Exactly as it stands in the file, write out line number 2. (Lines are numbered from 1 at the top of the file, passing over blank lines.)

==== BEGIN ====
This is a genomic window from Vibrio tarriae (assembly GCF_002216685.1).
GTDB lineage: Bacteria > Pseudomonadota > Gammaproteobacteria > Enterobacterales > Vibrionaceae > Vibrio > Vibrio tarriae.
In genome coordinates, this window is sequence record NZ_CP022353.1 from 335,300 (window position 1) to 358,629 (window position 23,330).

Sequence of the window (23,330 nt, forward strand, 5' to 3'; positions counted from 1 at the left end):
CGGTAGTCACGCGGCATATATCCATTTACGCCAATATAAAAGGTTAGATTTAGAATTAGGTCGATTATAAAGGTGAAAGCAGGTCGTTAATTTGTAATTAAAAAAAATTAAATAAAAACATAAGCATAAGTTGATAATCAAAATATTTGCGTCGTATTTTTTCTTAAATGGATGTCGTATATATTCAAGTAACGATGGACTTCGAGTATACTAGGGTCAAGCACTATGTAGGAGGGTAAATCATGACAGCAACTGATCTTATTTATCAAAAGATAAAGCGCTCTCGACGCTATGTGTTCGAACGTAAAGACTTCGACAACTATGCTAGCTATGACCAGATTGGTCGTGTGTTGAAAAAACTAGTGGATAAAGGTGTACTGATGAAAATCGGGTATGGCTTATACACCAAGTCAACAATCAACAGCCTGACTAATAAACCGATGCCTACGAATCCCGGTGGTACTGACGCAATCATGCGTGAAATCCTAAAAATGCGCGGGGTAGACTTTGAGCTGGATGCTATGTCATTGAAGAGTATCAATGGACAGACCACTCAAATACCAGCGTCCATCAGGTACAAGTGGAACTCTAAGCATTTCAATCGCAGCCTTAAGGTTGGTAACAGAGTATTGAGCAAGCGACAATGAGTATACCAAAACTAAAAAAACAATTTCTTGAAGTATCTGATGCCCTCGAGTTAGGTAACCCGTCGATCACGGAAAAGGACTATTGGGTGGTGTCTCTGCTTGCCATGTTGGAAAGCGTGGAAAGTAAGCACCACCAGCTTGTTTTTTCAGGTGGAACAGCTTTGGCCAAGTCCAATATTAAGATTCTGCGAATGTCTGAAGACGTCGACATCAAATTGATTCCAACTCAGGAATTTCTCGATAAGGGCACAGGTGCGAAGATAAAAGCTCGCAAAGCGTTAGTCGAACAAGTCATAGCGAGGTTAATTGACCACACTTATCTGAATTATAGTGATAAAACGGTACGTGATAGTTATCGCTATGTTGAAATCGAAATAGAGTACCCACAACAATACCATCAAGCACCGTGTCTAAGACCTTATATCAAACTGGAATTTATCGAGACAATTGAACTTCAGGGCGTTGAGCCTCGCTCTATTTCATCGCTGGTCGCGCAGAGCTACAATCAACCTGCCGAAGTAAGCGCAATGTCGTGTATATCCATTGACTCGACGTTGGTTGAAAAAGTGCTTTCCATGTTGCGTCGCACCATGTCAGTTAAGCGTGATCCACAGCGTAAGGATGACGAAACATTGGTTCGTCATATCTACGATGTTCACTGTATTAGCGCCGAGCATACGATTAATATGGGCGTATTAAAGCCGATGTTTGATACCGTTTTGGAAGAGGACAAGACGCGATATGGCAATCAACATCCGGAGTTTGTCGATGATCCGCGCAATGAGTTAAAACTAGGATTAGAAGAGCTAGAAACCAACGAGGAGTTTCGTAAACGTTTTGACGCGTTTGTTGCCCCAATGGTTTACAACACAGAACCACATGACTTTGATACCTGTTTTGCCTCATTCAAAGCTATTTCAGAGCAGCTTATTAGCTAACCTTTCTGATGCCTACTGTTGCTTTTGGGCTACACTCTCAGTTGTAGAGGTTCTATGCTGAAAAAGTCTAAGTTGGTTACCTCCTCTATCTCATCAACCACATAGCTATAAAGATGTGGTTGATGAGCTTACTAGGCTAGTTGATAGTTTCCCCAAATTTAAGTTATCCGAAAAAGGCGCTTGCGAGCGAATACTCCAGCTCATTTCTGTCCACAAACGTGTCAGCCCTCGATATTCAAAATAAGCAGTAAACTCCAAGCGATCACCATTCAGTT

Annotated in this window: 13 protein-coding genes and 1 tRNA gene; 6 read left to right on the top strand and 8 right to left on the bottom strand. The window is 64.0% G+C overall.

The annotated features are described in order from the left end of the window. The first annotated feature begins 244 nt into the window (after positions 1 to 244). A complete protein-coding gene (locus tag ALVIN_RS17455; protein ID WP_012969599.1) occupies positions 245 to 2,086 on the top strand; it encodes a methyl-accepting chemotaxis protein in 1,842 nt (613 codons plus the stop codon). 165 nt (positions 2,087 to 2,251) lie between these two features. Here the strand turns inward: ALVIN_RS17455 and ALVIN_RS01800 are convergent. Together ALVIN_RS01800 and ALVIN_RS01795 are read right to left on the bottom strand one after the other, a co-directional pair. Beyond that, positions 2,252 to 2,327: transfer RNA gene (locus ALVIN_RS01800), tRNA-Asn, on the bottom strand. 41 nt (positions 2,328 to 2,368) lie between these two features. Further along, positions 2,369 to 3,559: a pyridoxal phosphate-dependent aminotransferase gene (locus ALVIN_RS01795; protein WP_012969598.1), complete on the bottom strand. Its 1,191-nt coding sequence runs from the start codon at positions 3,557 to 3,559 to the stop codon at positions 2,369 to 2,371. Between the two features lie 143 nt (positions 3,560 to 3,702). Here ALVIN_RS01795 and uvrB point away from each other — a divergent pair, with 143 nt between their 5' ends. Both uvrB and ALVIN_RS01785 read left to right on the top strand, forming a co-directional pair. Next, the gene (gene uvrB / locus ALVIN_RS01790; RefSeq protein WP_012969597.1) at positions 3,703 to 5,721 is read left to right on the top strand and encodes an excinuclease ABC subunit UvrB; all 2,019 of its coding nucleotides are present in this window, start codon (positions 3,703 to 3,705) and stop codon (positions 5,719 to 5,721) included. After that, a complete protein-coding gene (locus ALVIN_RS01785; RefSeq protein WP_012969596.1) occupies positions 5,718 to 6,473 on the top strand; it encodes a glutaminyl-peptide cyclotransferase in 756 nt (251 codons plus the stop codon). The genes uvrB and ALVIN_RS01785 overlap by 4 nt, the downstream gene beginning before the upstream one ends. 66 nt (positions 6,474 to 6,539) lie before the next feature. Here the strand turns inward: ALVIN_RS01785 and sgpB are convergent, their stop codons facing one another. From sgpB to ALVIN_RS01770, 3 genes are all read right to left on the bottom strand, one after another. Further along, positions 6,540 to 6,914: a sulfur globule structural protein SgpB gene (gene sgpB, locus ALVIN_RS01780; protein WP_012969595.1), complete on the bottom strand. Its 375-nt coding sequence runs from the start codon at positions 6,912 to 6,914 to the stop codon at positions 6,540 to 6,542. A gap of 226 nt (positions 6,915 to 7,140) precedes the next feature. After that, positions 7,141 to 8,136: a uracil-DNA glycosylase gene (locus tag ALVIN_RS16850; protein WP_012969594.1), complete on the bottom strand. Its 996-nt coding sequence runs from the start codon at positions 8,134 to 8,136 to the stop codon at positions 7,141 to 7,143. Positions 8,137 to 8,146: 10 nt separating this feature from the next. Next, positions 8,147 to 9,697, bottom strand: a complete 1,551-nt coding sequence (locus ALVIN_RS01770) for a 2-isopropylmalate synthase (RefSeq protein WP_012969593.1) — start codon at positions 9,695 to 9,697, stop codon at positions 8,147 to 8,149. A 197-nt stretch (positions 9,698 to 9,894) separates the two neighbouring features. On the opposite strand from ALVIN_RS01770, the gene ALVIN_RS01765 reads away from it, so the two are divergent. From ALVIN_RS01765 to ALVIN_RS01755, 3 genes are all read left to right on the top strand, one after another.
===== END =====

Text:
GTDB lineage: Bacteria > Pseudomonadota > Gammaproteobacteria > Enterobacterales > Vibrionaceae > Vibrio > Vibrio tarriae.